Be prepared. While this motto works for Scouts, the law enforces preparedness by requiring classes and education that must take place in order to access various legal remedies and privileges.
House Bill 363, which is awaiting Gov. Gary Herbert's signature (or veto), would prohibit local school boards from educating our students on the full spectrum of reproductive health, harshly limiting the discussion of sex to abstinence and within marriage. (Note: Herbert vetoed the sex ed bill late Friday night, after this column was written and posted.)
Yet nature, not the law, requires all humans to prepare for dealing with their own sexuality.
I thought a review of the classes the law requires you to take would be illuminating.
Getting divorced and have kids? You have to take two classes (although they can be combined into one) before you can get the judge's signature on your divorce decree.
Why? Because if you are getting divorced, you need to understand:
* Divorce alternatives;
* Resources for resolving custody and the divorce outside of court;
* Marriage counseling resources;
* A discussion of the pros and cons of divorce;
* The divorce process; and
* Post-divorce resources.
And that is just the orientation class.
Another class is devoted entirely to how to treat your children properly in the divorce, how the divorce impacts the children, the importance of providing for children financially and, finally, understanding that domestic violence is bad for families.
The purpose for these classes comes straight from Section 30-3-11.3 and 11.4 of the Utah Code. The class is to help individuals and families avoid bad things that can happen in divorce.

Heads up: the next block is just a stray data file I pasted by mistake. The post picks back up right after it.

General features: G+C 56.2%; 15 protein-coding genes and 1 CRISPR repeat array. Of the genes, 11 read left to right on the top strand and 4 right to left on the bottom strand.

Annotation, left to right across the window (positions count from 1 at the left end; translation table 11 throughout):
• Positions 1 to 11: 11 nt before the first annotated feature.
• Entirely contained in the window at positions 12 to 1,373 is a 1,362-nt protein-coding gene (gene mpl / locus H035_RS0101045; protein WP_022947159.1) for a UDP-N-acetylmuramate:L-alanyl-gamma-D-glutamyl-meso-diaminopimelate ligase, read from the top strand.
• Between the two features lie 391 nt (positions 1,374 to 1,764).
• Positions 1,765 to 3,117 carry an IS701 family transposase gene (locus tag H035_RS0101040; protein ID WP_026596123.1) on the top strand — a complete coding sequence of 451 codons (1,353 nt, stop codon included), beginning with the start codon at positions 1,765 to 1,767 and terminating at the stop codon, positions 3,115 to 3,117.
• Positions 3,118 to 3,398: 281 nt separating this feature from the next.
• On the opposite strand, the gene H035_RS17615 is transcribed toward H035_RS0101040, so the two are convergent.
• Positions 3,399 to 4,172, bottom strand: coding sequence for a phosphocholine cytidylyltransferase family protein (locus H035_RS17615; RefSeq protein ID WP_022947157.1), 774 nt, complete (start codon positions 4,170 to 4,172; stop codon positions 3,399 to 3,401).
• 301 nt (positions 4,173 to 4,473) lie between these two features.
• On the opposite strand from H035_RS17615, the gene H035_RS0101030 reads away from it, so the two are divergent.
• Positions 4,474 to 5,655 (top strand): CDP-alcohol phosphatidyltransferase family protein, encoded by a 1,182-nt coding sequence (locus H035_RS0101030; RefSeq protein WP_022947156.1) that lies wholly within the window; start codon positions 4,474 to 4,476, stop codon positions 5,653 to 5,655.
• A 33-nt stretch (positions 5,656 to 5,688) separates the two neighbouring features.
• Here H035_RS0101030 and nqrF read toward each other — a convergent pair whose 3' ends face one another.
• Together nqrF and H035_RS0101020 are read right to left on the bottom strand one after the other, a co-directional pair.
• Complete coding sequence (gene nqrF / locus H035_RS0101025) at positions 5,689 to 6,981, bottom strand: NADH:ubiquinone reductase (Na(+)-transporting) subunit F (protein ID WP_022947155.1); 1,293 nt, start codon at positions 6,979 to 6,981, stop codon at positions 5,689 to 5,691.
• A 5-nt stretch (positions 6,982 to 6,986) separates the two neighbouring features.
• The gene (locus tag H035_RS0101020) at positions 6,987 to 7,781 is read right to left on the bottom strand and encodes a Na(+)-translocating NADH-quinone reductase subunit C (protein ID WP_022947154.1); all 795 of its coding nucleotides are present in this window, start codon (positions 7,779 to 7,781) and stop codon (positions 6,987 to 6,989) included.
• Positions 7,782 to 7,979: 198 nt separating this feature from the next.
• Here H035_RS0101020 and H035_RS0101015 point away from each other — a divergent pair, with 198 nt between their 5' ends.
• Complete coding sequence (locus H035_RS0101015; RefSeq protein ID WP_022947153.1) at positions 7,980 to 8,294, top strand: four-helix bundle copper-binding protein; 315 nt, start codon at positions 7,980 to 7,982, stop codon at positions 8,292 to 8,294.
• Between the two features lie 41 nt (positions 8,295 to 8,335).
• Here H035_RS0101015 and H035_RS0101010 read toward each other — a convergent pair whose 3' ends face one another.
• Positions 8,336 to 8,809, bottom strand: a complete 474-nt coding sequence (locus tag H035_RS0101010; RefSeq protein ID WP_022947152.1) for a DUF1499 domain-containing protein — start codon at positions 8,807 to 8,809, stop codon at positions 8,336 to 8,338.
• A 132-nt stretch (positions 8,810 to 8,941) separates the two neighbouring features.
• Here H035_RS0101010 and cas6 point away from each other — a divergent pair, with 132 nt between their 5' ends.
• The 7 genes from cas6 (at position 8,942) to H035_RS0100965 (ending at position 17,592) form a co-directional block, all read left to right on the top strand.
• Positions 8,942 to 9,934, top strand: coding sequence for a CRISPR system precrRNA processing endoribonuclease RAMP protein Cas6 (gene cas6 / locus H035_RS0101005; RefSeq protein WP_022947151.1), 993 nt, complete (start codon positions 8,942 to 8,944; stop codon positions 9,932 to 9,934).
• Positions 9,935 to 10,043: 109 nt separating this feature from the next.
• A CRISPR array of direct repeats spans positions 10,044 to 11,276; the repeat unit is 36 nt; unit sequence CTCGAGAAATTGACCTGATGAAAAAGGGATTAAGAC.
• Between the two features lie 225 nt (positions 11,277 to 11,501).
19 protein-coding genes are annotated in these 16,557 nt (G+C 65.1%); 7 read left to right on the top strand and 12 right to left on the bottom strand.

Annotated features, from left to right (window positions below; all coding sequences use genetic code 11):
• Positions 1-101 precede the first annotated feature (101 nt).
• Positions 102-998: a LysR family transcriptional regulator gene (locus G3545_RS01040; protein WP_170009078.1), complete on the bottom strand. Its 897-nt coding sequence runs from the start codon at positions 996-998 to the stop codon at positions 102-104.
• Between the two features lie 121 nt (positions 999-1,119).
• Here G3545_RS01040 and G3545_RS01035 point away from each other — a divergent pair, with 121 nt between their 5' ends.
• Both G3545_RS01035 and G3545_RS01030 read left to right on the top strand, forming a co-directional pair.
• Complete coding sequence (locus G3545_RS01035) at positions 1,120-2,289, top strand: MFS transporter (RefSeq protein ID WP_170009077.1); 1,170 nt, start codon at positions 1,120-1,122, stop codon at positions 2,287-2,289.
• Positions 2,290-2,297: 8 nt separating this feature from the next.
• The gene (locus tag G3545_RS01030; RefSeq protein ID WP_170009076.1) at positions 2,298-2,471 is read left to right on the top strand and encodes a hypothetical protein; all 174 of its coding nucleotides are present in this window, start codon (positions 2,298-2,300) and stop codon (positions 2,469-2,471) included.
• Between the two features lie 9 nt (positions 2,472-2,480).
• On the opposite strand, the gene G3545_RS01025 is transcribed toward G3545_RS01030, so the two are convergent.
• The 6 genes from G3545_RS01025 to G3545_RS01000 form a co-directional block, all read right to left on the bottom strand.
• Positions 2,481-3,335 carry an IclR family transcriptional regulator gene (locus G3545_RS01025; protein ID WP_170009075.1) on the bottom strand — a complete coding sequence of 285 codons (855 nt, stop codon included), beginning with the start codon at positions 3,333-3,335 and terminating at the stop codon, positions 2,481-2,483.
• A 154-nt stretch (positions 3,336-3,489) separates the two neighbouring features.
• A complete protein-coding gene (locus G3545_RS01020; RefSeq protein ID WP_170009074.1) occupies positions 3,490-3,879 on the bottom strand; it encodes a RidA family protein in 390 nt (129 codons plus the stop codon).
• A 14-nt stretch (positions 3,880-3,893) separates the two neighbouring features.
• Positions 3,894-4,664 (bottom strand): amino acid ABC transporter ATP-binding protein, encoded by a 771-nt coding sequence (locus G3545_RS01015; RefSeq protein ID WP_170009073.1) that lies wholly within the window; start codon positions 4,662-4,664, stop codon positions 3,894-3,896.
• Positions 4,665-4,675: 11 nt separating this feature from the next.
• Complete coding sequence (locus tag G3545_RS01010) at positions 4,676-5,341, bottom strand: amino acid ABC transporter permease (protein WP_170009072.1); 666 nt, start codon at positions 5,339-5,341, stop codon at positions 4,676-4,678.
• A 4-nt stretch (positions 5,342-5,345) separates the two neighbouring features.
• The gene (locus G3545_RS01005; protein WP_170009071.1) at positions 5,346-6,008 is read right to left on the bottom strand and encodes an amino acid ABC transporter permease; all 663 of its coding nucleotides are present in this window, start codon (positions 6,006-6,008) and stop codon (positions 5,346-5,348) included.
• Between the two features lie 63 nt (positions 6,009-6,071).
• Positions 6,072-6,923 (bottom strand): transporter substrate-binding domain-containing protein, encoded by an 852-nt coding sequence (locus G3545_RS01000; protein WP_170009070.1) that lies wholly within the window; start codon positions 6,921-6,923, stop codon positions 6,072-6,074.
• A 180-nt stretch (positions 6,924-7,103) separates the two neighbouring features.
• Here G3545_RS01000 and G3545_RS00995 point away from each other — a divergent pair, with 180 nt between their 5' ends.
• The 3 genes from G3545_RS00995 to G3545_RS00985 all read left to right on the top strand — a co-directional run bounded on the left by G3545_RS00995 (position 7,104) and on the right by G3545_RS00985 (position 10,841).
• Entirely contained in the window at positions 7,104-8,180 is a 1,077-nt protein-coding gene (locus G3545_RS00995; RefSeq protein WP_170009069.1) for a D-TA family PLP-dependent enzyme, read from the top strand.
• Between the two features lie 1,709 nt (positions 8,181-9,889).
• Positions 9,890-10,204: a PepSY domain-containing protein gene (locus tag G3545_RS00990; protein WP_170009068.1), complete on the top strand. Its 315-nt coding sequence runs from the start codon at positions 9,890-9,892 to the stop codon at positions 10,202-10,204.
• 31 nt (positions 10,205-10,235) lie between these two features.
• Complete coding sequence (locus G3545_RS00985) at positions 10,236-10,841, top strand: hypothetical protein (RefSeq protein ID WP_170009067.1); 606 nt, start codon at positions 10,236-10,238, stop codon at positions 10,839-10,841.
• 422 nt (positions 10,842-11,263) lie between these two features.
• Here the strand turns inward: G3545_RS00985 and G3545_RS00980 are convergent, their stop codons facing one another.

Section 109 of the Bankruptcy Code is titled "Who May Be a Debtor." If you are an individual, you can't even file bankruptcy without taking a class that informs you of all the credit counseling options available and that analyzes your budget.
But the Legislature didn't stop with one class. Before you can get an order from the bankruptcy court that your debt is discharged or wiped out, Section 111 of the Bankruptcy Code outlines a personal financial management course that you must take.
The two-hour course covers issues like how insurance operates, how to save money, how to clip coupons and other helpful financial advice.
The advice in these courses can be helpful, to the extent that the information helps people avoid further financial hardship and prepare for unexpected financial problems.
If you are a residential landlord in Ogden and want to save 90 percent on your business license fee and be prepared for the responsibilities of being a landlord, then you must take an eight-hour course so you can understand how "to maximize the use of rental applications, screen tenants through background checks and credit checks, identify criminal activity, observe zoning laws, avoid discrimination, and comply with the Fair Housing Act," according to the Ogden city website, www.ogdencity.com/en/doing_business/business_licensing/good_landlord.aspx.
Utah Code Section 53 is devoted to the requirements and education necessary to obtain and maintain a driver's license.
More than 30 years later, I remember the need to hold my hands at 10 o'clock and 2 o'clock on the steering wheel.
I also recall those horrific crash movies, not about what would happen, but what could happen if a driver makes a wrong or unsuitable choice.
What's in common?
All of these classes have one thing in common: They attempt to prepare people with comprehensive information.
Comprehensive education is not what HB 363 promotes. The bill removes the recommendation to "be prepared" and instead glorifies ignorance.
If the problems of driving, renting, finance and divorce can be addressed by a class, what problems are we causing for our children by legally limiting the ability to educate them fully?
Should we just hand the uninformed 16-year-old a set of car keys and say, "OK, here you go. Just don't drive"?
E. Kent Winward is an Ogden attorney. He can be reached at 801-392-8200 or firstname.lastname@example.org.